Marcus is grieving -- for the lover he lost and for the life he once had on his farm. The years of sunny days and trail rides have given way to rainy nights and shadowed pastures. It's time to let go, but can Marcus make the hard decision to say goodbye?
This story appears in the author's print collection, Holding the Reins and Other Stories.
At the eastside of the ring, the stallion sprang into a choppy canter. His rider rode two-point for a few strides then sat down. Gabriel jerked his head from side to side and snorted, his strides slowed then sped up, slowed then sped up; he wanted to run.
As they passed Marcus again, he heard the man’s voice. “Easy, easy, easy ... Quiet now, Gabby, easy, easy.” All in a soothing, even tone. Marcus saw that his reins were just in contact with the horse, he wasn’t jerking on the bit to slow the animal down, he was using his legs and his seat to settle the horse.
Geez, he must have great thighs.
Gabriel finally settled into an easy canter. One-two-three, one-two-three, the gentle rhythm that charmed Marcus’s dreams. They floated by and the man looked as relaxed as if he were watching a Sunday game on his recliner. Another horse and rider walked by outside the ring and the rider called out, “Looking good!”
Gabriel's rider flashed a quick smile.
They had just moved past Marcus again when Gabriel stumbled. He jerked down to one knee, kicking up sand. Marcus heard his unsettled snort as he went down. His rider stayed in the saddle, thrust forward onto his neck but still seated. He let Gabriel take two steps then sprang out of the saddle.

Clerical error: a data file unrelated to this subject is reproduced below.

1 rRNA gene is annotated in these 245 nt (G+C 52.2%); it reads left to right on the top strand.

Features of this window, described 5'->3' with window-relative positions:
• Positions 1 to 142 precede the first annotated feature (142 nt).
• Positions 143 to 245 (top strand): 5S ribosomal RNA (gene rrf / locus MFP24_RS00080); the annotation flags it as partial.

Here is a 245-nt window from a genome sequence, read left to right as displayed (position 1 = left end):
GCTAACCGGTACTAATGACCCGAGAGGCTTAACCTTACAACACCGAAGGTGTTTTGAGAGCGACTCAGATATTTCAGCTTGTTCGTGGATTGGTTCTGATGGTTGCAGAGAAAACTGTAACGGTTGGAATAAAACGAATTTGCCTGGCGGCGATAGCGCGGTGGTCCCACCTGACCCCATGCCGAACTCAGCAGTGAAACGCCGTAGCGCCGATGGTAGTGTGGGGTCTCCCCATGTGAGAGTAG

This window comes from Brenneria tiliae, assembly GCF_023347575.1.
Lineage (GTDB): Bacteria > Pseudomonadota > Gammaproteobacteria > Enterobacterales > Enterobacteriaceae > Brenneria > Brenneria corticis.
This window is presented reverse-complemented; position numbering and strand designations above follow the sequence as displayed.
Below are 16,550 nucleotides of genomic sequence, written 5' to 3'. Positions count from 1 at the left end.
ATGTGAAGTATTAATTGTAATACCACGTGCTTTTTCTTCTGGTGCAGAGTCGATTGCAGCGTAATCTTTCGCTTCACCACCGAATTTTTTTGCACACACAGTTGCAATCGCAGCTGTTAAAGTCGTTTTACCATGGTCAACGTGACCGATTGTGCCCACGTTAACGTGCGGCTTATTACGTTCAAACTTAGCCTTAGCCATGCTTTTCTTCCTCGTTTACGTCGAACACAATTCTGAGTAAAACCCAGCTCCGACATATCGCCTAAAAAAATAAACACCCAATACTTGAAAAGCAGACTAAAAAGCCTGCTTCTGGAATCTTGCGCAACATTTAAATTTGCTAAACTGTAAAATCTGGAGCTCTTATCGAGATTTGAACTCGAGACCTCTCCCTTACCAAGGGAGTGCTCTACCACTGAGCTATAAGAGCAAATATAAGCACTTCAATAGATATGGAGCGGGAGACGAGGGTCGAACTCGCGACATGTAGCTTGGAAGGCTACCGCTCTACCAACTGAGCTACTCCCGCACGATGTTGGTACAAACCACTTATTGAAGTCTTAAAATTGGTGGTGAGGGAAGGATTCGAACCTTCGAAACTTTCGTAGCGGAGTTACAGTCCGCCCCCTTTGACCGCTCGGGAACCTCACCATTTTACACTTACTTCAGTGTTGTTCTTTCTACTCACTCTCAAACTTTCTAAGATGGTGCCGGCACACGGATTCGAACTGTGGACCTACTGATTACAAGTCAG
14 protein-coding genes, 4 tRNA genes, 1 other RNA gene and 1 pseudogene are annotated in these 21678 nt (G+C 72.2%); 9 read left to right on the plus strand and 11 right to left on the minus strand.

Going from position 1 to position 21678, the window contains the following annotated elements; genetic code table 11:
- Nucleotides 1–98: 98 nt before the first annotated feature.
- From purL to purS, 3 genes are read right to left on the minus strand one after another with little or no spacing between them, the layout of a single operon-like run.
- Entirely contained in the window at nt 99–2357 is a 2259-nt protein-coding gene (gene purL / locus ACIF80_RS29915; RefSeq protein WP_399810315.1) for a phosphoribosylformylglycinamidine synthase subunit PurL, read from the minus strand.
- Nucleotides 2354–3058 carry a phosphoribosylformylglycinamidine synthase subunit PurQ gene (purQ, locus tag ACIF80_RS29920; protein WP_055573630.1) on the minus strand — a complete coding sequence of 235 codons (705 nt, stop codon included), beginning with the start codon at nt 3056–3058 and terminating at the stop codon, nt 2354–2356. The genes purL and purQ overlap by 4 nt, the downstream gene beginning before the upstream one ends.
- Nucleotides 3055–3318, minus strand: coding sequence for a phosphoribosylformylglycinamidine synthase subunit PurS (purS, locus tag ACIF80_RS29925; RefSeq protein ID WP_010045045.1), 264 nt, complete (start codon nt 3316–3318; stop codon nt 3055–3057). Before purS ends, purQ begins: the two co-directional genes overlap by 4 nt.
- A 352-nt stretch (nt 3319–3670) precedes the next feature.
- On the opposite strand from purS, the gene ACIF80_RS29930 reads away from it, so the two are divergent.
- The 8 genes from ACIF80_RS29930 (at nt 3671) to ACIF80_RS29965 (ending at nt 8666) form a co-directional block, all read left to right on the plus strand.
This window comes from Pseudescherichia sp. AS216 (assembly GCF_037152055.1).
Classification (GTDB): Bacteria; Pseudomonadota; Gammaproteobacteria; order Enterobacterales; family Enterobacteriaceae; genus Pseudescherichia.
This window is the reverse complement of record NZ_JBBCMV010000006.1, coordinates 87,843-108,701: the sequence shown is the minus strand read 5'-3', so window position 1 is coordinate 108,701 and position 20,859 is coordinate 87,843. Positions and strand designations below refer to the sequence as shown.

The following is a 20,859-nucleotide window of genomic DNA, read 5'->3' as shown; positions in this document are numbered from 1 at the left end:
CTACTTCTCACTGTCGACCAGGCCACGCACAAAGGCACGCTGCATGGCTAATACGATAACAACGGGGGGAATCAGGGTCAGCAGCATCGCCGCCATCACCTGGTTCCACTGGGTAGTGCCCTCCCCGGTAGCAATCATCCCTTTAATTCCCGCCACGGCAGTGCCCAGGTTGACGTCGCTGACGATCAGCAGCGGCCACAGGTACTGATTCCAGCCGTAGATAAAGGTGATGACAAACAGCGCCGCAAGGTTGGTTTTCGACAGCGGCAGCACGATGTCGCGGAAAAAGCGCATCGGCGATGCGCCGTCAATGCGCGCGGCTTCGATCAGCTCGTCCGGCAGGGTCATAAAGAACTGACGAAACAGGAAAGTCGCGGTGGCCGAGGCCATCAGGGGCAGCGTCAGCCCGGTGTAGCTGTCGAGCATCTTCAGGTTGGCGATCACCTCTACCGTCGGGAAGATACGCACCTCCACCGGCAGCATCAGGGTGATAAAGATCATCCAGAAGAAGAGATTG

Marcus walked over to them, concerned.
The rider looped the reins over the horse’s head; he had to stand on tiptoe to do it. Gabriel blew out his nostrils, seeming impatient. The rider made Gabriel walk in a circle around him, watching his left front leg.
Marcus called over. “What do you think?”
“I need to check his shoes. Do you know horses?”
“Sure.” Marcus squeezed through the arena’s railing and moved over to the pair. Up close, the man was solid and imposing. Five-foot-nine, with a sturdy build. Marcus envied the rider's body; his own long legs and top heavy build made riding hard work. A coconut-based whiff of sunscreen wafted off the other man. The rider’s blue eyes shone against his tanned skin. He had a slender nose, regal-looking, and his chin was sharp. Every plane of his face was crisp and angular.
Marcus took the stallion’s reins and held the animal steady. The other man lifted each hoof and tested the horse’s shoes.
“Well, they all seem to be tight. Maybe it was just a stumble.”
“Want me to trot him out for you?”
“That’d be great.”
Marcus moved the horse off, then turned to trot him in front of the other man. The arena’s sand was thick and unwieldy. He reversed, did the same movement back.
“I think he’s fine,” the rider called.
“The sand is pretty clunky. Need a leg up?” Marcus offered.
The other man grinned. “It’s either that or walk back to the barn to find a mounting stool. Thanks.”
Marcus handed back the reins and noticed the other man’s strangely mottled hands. Creamy white skin mixed in with normal brown, blotched like a pinto. Odd. When he saw the rider had the reins settled, he moved behind the other man, cupped the rider’s lower left calf, and the man was up and in the saddle in two seconds.
“Thanks.” They shook hands.
“Marcus Denton, Leprechaun Farms.”
“Philip Massein, errant rider, no farms.” They grinned.
“I actually came to see Gabriel. We’re looking for studs.”
“You’ll have to talk with Mrs. Reese; I’m just the hired help.” Gabriel tossed his head. “Time to get back to it.”
“Good luck with your class.”
“Thanks!” And they cantered away, kicking up dust, Gabriel tail swishing. Marcus’s throat went tight.